The circular economy tasks entrepreneurs and designers with thinking upstream. How can the apparel industry, for example, design waste out entirely? Can it facilitate repair, reuse, resale, or rental? How can manufacturers take responsibility for a product they make, not just until they sell it, but for its entire lifetime?
“Trillions of items a year get made. And then again the next year. Again, the next year. The biggest issue is that the only way for apparel brands to grow is to make more stuff,” says Nicole Bassett, a former consultant in sustainable business strategy for the apparel industry.
After a career spent working on sustainability for companies like Patagonia and Prana, Bassett says she kept running into the same question again and again. Even clothing companies with solid reputations for sustainability are built on making things. So how can businesses earn a profit without having to make more stuff?
This question led Bassett to co-found The Renewal Workshop, a company that helps apparel brands go circular. It stretches CEOs, entrepreneurs, and businesses of all kinds to think beyond normal constraints. Working with business leaders, she sees how hard it is to change a business model that was built to sell a thing once.
“Our economy today is linear. We take things, we make them, we sell them, we throw them away,” Bassett says. “We don’t have a systemic way to get things back. We also never planned how to use them again.”
Currently less than 1% of clothing is regenerated into something new. But Bassett’s company is working hard to increase that number.
Closing the loop on clothes
The Renewal Workshop provides a service that enables apparel and home goods companies to become circular businesses by setting up an afterlife for their goods. Bassett’s vision isn’t that different from a car sales lot with a selection of new and used vehicles.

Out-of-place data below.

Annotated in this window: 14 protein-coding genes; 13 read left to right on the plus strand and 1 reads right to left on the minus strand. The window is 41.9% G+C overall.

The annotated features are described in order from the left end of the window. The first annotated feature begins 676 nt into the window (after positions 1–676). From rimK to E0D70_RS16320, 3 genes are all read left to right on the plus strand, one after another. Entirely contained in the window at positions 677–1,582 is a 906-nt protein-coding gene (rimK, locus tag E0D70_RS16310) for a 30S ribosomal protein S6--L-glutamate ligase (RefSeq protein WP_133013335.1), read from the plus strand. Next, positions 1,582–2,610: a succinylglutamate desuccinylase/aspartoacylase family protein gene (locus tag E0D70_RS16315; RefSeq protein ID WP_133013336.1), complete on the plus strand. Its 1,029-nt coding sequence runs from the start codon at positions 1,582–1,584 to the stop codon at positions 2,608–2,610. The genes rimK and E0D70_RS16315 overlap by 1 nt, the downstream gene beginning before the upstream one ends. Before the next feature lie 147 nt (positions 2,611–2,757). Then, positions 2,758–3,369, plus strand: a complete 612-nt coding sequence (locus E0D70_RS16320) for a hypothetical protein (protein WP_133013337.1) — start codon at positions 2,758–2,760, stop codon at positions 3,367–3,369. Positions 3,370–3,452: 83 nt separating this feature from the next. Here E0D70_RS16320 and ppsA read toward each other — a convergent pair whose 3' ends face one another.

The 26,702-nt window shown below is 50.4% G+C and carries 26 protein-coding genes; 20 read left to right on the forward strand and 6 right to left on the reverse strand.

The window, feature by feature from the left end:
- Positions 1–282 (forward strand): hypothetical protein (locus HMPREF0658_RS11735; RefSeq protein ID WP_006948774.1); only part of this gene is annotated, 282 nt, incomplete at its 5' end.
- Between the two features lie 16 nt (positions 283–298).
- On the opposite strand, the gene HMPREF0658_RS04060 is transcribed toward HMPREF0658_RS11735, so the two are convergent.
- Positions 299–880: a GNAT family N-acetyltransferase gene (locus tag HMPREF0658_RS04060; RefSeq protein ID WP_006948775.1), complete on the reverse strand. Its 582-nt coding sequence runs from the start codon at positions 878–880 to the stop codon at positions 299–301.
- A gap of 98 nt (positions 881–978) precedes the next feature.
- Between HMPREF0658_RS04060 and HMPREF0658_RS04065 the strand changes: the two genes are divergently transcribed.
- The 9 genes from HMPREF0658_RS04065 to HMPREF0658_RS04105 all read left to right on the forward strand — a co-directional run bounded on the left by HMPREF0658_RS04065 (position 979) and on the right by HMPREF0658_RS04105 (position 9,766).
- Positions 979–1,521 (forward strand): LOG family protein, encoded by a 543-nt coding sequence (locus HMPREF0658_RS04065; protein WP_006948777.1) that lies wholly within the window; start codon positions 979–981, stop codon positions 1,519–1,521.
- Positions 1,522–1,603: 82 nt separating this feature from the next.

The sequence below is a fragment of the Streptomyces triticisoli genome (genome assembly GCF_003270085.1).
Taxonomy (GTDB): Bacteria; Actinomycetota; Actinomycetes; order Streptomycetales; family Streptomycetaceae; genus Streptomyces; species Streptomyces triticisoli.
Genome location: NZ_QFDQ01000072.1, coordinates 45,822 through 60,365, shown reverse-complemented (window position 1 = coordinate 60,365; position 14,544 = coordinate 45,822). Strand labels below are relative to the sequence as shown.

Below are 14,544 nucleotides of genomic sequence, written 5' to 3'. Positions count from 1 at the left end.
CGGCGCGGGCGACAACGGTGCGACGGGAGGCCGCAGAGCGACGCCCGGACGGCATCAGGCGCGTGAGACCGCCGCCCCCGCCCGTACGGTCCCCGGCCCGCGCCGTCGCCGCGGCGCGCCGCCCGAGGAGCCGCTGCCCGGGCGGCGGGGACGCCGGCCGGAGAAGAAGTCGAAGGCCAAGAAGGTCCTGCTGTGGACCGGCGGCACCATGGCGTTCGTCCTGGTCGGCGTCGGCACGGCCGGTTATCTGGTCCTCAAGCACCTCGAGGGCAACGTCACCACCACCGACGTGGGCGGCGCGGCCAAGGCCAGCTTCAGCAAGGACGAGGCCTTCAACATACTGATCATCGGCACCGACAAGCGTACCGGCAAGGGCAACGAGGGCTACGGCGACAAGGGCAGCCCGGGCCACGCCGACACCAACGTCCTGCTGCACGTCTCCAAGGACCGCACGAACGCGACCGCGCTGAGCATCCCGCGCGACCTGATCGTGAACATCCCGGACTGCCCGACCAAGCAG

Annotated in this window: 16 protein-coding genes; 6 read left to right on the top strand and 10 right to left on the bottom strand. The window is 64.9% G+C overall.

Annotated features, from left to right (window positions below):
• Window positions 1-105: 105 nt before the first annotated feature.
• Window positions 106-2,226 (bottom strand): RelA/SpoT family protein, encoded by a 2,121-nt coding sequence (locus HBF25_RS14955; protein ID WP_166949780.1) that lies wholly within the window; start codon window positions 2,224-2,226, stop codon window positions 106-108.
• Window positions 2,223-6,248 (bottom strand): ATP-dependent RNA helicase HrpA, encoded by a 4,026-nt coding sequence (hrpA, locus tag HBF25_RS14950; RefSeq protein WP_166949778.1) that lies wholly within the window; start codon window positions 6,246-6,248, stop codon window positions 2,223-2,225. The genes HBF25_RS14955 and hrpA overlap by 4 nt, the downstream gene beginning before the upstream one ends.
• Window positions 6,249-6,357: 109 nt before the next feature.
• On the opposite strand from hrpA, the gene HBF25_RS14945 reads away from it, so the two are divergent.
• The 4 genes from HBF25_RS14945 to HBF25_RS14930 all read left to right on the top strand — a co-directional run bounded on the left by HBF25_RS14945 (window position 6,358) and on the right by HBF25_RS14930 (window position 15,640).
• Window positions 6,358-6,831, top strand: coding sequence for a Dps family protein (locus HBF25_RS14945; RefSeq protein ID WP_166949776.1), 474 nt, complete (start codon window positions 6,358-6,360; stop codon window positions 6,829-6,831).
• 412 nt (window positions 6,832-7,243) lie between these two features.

“Our goal is that you would go to any apparel brand and you could buy new and you could buy renewed from them,” she says. It’s not just about capturing old items and reselling them, though. It’s also about business practices that are forward-looking enough to close the loop completely.
One of the workshop’s clients is a linens company called Coyuchi. With The Renewal Workshop, they set up a new program for customers to return used items like blankets, duvet covers, towels, and sheets in exchange for a discount. The Renewal Workshop cleans them, repairs them, and gives them back to Coyuchi to sell on a recommerce website, which generates a new revenue stream for the company.
If an item is too worn and can’t be resold, The Renewal Workshop sends it to recyclers, who turn it into new material that Coyuchi uses to make their full circle blanket, which is 52% recycled cotton and 48% new organic cotton. That’s possible because the company uses materials — mostly organic cotton — that are easier to recycle than fabric blends. Since 2017, Coyuchi says it has taken back 34,694 pounds of fabric.
“Like a lot of the issues we face as a globe right now, we have the solution,” Bassett says. “We just are choosing not to implement it because we’re too connected to an old way of working that hasn’t broken yet.”
Based on the environmental impacts of these practices, though, it’s fair to say the old system broke long ago.
Since The Renewal Workshop’s launch in 2016 with a staff of 8, it has grown to a staff of 54, with factories in Oregon and in the Netherlands. They’re now working with 20 companies, big and small, including The North Face, Carhartt, Prana, Toad & Co., Tommy Hilfiger, and a sub-brand of H&M called COS.
Bassett thinks that the pandemic has accelerated the shift to thinking circular because it revealed how vulnerable the economy is when it’s dependent on a global supply chain. The disruption brought about by COVID-19 helped businesses realize that they can and should rethink their practices.
“The linear economy doesn’t make sense anymore,” Bassett says. The circular economy is here and it’s happening. “So if you aren’t paying attention to this, you probably should.”
VertueLab is a nonprofit fighting climate change by providing funding and holistic entrepreneurial support to cleantech startups. Through a decade of work they have a proven model that can help accelerate climate solutions that are key to reversing the climate crisis.
This story was originally published by Grist with the headline These companies turn the old into new again, and again on Feb 16, 2021.